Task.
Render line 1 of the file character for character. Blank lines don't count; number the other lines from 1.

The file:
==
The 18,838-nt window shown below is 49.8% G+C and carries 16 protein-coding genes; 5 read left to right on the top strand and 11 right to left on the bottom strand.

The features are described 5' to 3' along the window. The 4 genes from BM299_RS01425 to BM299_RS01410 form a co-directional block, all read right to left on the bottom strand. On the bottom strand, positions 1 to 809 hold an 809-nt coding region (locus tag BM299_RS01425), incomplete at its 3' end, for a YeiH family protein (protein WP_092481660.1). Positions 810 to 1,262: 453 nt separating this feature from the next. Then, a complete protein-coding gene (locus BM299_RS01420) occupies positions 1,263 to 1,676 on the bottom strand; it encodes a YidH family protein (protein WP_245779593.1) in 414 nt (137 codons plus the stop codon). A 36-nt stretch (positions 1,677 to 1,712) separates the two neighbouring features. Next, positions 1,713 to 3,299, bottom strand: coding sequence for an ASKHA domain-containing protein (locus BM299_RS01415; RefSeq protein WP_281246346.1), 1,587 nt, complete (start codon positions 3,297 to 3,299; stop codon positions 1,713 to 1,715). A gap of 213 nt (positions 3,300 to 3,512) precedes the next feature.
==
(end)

The 18,838-nt window shown below is 49.8% G+C and carries 16 protein-coding genes; 5 read left to right on the top strand and 11 right to left on the bottom strand.